microfilaria


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Related to microfilaria: Wuchereria bancrofti

microfilaria

 [mi″kro-fĭ-lar″e-ah]
the prelarval stage of Filarioidea in the blood of humans and in the tissues of the vector. This term is sometimes incorrectly used as a genus name, and is then spelled with a capital M.
Generalized life cycle of microfilariae. From Mahon and Manuselis, 2000.

mi·cro·fi·lar·i·a

, pl.

mi·cro·fi·lar·i·ae

(mī'krō-fi-lar'ē-ă, -ē),
Term for embryos of filarial nematodes in the family Onchocercidae. In the past this term has been used as a generic designation (for example, Microfilaria bancrofti, M. malaya). See: Filaria.

microfilaria

/mi·cro·fi·la·ria/ (-fĭ-lar´e-ah) [L.] the prelarval stage of Filarioidea in the blood of humans and in the tissues of the vector; sometimes incorrectly used as a genus name.

microfilaria

(mī′krə-fə-lâr′ē-ə)
n. pl. microfilar·iae (-ē-ē′)
The minute larval form of a filarial worm.

mi′cro·fi·lar′i·al adj.

microfilaria

[mī′krōfiler′ē·ə] pl. microfilariae
Etymology: Gk, mikros + L, filum, thread
the prelarval form of any filarial worm. Certain blood-sucking insects ingest these forms from an infected host, and the microfilariae then develop in the body of the insect and become infective larvae. See also filariasis, loiasis, onchocerciasis, Wuchereria.
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Microfilaria

microfilaria

The prelarval progeny of parasitic nematodes of the superfamily Filarioidea, family Onchocercidae, which measure 200–300 µm in length, 5–7 µm in diameter, and inhabit lymphatic channels.
 
Diagnosis
Microfilaria are distinguished by the pattern of nematode sheath and arrangement of nuclei.

Microfilaria vectors
• Brugia malayi—Mosquito.
• Dracunculiasis medinensis—Copepod (nematode).
• Loa loa—Tabanid fly.
• Mansonella perstans—Midges.
• Onchocerca volvulus—Black fly.
• Wuchereria bancrofti—Mosquito.

mi·cro·fi·lar·i·a

, pl. microfilariae (mī'krō-fi-lar'ē-ă, -ē)
Term for embryos of filarial nematodes in the family Onchocercidae.
See: Filaria

microfilaria

The microscopic embryonic forms of various nematode worms that parasitize humans and animals. Microfilaria circulate in their millions in the blood and in the lymph vessels of people suffering from FILARIASIS. When taken up by a blood-sucking insect, microfilaria mature into the larval form of the worm within the body of the insect.

microfilaria

the larva of worms in the superfamily Filarioidea. They are produced by adult worms residing in the bloodstream, tissues or body cavities, from where they can be ingested by biting insects. There they pass through a developmental stage and are transmitted to another permanent host when it is bitten by the insect. The microfilariae of some species are nocturnal and are therefore available for transmission only at night.
References in periodicals archive ?
Microscopic examination of aspirate from the cystic lesion from the region of rete testis in our case, where filarial dance sign was appreciated on high resolution USG, revealed presence of microfilaria and not adult worm.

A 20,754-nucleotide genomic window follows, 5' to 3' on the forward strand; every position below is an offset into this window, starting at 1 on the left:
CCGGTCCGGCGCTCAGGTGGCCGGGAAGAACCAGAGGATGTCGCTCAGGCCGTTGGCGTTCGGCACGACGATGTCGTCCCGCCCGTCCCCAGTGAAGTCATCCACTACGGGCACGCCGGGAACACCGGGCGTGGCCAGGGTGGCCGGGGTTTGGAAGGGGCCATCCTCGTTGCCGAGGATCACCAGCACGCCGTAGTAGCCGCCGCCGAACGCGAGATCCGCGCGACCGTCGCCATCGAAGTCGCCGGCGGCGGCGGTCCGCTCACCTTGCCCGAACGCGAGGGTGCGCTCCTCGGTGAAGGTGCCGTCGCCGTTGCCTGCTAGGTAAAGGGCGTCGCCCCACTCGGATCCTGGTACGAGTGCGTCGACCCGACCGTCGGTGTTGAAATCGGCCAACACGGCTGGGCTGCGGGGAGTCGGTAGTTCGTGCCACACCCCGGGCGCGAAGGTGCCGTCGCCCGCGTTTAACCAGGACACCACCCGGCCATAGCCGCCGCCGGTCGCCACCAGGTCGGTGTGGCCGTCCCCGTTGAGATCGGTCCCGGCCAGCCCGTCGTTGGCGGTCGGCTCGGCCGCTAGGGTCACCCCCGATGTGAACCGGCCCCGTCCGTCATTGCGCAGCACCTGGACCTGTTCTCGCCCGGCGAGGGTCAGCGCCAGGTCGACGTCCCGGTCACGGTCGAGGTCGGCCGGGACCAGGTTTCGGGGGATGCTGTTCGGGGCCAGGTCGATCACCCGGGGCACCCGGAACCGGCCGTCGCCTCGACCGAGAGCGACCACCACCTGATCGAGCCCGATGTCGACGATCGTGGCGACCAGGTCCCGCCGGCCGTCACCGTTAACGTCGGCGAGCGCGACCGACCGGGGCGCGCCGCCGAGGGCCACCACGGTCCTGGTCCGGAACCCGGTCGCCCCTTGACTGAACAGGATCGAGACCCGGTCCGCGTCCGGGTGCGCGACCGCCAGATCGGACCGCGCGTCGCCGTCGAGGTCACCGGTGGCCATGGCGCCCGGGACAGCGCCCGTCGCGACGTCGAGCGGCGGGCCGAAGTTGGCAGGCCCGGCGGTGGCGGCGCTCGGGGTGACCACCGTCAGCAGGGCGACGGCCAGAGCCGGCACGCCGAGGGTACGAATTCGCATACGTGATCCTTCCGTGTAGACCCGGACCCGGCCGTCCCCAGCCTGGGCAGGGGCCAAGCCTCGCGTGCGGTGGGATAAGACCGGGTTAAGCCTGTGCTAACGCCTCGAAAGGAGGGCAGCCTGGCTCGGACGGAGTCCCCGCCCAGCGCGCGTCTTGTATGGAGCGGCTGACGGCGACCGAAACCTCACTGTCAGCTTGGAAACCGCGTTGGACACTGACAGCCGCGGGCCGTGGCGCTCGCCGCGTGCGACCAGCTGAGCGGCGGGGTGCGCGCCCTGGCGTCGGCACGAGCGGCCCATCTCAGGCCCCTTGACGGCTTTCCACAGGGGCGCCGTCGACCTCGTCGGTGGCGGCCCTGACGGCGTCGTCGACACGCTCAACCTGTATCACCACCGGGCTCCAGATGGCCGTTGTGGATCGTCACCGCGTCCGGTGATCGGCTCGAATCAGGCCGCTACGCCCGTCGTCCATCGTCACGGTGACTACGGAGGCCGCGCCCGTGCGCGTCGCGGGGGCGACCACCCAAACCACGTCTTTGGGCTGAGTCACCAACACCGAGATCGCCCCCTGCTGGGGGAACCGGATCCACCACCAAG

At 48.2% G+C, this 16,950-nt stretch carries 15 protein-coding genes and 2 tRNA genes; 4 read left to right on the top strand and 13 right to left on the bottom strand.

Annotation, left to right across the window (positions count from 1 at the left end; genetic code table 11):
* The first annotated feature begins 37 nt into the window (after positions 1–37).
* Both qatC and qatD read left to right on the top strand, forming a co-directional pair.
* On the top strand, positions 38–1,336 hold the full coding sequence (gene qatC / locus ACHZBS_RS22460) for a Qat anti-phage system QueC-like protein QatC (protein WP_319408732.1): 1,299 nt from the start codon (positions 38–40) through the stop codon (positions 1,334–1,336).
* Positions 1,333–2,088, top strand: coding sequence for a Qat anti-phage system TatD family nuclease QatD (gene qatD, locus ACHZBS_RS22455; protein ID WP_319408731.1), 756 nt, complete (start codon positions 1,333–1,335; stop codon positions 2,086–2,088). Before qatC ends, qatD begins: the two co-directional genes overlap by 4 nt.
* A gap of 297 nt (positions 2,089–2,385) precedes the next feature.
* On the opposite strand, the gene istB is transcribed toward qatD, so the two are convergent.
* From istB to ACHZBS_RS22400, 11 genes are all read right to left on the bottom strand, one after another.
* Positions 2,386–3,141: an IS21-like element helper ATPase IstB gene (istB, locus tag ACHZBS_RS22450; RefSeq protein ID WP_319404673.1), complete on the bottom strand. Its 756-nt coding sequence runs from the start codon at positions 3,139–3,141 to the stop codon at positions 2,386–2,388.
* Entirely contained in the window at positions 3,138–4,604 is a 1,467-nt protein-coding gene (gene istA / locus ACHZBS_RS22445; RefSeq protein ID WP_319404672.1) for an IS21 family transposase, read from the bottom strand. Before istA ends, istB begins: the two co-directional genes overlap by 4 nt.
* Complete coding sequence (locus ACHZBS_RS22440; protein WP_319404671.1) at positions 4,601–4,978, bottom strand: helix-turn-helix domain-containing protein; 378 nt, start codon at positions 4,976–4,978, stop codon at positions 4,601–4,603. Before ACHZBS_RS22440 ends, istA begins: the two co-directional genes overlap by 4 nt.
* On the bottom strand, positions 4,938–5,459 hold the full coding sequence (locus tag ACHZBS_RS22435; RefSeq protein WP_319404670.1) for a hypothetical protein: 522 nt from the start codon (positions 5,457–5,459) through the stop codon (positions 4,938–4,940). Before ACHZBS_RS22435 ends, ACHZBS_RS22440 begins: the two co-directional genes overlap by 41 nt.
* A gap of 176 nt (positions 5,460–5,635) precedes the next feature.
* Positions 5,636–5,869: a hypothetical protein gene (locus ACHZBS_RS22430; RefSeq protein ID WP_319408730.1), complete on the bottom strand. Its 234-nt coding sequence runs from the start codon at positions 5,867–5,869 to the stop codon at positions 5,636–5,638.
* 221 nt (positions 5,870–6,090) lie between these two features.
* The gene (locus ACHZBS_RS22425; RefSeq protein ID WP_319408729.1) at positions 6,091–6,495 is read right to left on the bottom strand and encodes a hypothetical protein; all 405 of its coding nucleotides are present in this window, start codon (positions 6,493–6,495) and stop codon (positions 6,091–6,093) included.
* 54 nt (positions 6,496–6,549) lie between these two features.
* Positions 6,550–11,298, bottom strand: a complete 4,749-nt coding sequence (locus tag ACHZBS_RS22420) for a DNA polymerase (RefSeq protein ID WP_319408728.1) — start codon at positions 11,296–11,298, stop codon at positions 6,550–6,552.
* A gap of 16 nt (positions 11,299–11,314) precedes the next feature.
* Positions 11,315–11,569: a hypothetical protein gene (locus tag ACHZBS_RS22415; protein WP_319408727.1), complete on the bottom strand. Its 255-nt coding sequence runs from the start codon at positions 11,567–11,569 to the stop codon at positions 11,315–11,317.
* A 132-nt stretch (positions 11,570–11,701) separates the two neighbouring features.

Leucocytozoon, along with Haemoproteus, microfilaria, and Trypanosoma, were detected at levels similar to those observed in previous studies of migrating Northern Saw-whet Owls (Taft et al.
schneideri: 1) several microfilariae associated with an adult female worm were in a cross-section of formalin-fixed carotid artery, 2) several microfilariae were in a section of formalin-fixed skin overlying the mandibular artery at the jugular notch of the mandible, and 3) one dead microfilaria was in an overnight saline soak of fresh forehead skin.
At lower level of community microfilaria load (CMFL) and higher level of vector density, vector control would be more cost effective (10), in spite of some natural bearings operating in limiting transmission (11).
12) unsheathed and excoriations microfilaria Eye involvement DEC with gradual (Mazotti test impairment of vision and blindness (river blindness) Loiasis (Fig.
And now a top vet has claimed our increasing warmer climate could see a rapid rise in the number of pets catching the deadly microfilaria bugs.
When the fly bites, it deposits the larvae of a parasitic worm which matures to adulthood and produces millions of tiny worms, called microfilaria.
Nineteen states/union territories in India are known to be endemic for lymphatic filariasis and 454 million people are at risk of infection with 29 million filarial cases and 22 million microfilaria carriers accounting for 40 per cent of the global burden (5).
Midnight blood samples were negative for microfilaria.
In the lung, worms are typically immature, and microfilaria production has not been reported in humans.
In addition, microfilaria parasites have been reported to be killed by the mechanical action of the cibarial and pharyngeal armature and other spines, teeth and papillae in the foregut of Culex, Anopheles and Aedes mosquitoes (McGreevy 1978; Lehane 1998).